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. 2018 Sep 20;14(9):e1007628.
doi: 10.1371/journal.pgen.1007628. eCollection 2018 Sep.

Modulation of ACD6 Dependent Hyperimmunity by Natural Alleles of an Arabidopsis Thaliana NLR Resistance Gene

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Free PMC article

Modulation of ACD6 Dependent Hyperimmunity by Natural Alleles of an Arabidopsis Thaliana NLR Resistance Gene

Wangsheng Zhu et al. PLoS Genet. .
Free PMC article

Abstract

Plants defend themselves against pathogens by activating an array of immune responses. Unfortunately, immunity programs may also cause unintended collateral damage to the plant itself. The quantitative disease resistance gene ACCELERATED CELL DEATH 6 (ACD6) serves to balance growth and pathogen resistance in natural populations of Arabidopsis thaliana. An autoimmune allele, ACD6-Est, which strongly reduces growth under specific laboratory conditions, is found in over 10% of wild strains. There is, however, extensive variation in the strength of the autoimmune phenotype expressed by strains with an ACD6-Est allele, indicative of genetic modifiers. Quantitative genetic analysis suggests that ACD6 activity can be modulated in diverse ways, with different strains often carrying different large-effect modifiers. One modifier is SUPPRESSOR OF NPR1-1, CONSTITUTIVE 1 (SNC1), located in a highly polymorphic cluster of nucleotide-binding domain and leucine-rich repeat (NLR) immune receptor genes, which are prototypes for qualitative disease resistance genes. Allelic variation at SNC1 correlates with ACD6-Est activity in multiple accessions, and a common structural variant affecting the NL linker sequence can explain differences in SNC1 activity. Taken together, we find that an NLR gene can mask the activity of an ACD6 autoimmune allele in natural A. thaliana populations, thereby linking different arms of the plant immune system.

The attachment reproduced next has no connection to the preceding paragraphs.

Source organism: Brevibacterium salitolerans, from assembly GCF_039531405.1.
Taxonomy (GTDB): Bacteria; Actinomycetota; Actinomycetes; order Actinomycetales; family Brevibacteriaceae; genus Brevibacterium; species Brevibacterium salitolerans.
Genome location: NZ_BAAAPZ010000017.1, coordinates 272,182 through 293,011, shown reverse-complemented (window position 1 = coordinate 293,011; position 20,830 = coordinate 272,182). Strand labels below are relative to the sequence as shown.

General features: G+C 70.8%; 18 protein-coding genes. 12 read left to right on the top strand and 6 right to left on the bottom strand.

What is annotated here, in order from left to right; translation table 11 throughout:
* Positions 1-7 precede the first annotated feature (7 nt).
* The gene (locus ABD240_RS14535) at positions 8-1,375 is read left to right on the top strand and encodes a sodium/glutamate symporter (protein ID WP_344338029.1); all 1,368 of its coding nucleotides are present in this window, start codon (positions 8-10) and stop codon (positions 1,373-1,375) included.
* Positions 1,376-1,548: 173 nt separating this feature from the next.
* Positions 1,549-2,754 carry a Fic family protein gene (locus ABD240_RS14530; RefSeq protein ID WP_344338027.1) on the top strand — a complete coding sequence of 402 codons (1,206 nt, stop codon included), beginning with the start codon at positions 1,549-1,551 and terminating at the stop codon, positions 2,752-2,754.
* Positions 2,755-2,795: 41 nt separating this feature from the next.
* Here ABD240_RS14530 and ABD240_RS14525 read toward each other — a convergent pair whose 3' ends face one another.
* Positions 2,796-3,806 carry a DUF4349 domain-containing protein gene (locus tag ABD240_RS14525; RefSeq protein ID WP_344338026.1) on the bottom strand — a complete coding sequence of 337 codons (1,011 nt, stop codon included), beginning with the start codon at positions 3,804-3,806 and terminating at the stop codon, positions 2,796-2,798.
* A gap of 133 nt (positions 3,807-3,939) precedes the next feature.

Conflict of interest statement

The authors have declared that no competing interests exist.

Figures

Fig 1
Fig 1. Genetic background dependence of ACD6-Est effect.